Following lunch, Mary Schmidt Campbell, Chair of the New York State Council on the Arts introduced the session “Preservation and Progress,” a dialogue between architect and Dean of the Yale School of Architecture, Robert A.M. Stern and renowned historian Kenneth T. Jackson, moderated by Anne Van Ingen, NYSCA Director of Architecture, Planning, and Design. Stern discussed preservation’s role in growth and development of SoHo, following the neighborhood’s journey from reclamation by artists beginning in the 1960s to its current state, presenting a positive view of preservation’s role in the City’s development. Mr. Jackson took an opposing view, purposefully, he said, overstating his case that what makes New York City a world class city is not its architecture, but its cultural richness and constantly changing nature and that preservation impedes this progress.
The third panel of the day sought to address “Preservation Advocacy Over the Decades.” In his slide presentation, Randall Mason, Associate Professor in the Graduate Program in Historic Preservation at the University of Pennsylvania, asked not to be called a preservationist, arguing that “ist” implied a radical, fundamentalist stance that sometimes hurts preservation advocates’ cases. Melissa Baldock, Director of Preservation and Research at the Greenwich Village Society for Historic Preservation offered a comparison of the advocacy campaigns in Greenwich Village today with those of the nascent preservation movement in the 1950s and 1960s.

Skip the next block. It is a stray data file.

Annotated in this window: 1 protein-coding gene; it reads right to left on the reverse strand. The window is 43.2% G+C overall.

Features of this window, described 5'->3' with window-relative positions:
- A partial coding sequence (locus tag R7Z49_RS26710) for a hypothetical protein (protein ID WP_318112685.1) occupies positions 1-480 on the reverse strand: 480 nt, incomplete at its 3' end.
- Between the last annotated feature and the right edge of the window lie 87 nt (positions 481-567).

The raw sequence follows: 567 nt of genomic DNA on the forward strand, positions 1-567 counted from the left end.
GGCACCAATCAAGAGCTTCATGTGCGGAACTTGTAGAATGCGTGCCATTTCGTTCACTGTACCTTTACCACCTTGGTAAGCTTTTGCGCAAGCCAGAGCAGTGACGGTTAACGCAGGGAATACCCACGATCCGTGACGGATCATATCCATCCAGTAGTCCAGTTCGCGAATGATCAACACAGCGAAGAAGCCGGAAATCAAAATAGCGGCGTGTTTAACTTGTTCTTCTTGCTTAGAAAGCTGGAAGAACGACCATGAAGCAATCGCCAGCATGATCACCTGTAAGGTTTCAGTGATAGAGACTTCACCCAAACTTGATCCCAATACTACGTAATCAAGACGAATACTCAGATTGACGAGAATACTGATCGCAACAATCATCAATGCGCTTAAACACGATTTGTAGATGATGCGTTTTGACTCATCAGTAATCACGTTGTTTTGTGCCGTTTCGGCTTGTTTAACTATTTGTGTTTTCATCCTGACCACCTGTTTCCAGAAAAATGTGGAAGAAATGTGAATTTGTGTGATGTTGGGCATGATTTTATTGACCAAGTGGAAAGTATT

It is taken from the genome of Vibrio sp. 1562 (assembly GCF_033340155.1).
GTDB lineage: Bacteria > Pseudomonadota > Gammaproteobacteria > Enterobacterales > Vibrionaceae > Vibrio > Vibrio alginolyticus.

In the final panel, “The Preservation Civic Sector in Times of Change” the audience heard from Executive Director of GVSHP, Andrew Berman, Director of the Building Movement Project, Frances Kunreuther, and architect and co-founder of the Douglaston & Little Neck Historical Society, Kevin Wolfe. Both Mr. Berman and Mr. Wolfe offered thoughts on the civic sector’s role in preservation from the perspectives of place-specific civic groups. Ms. Kunreuther stressed the importance of alliance building among civic groups in order to achieve preservation objectives.
Author and Visiting Scholar at NYU’s Wagner School of Public Service, Tony Hiss, had the challenging task of serving as the Rapporteur summarizing and digesting the day’s proceedings and lessons. With humor and eloquence, Mr. Hiss recounted the day and offered some thoughts for the future.
Throughout the day, the energy of the sold-out crowd was undeniable. It is clear that the questions raised by presentations, panel discussions, and the audience are ones that lovers of NYC will have to work together to answer in planning for the future. As Mr. Hiss stated, “Preservationists have been thought to be concerned with the bone—the bricks and mortar of a place— than the heart and soul, but their true underlying passion and commitment has been to the hearts and souls and to the lifeblood of the City of New York.” “How can we let this area grow and not lose its soul?”
Museum of the City of New York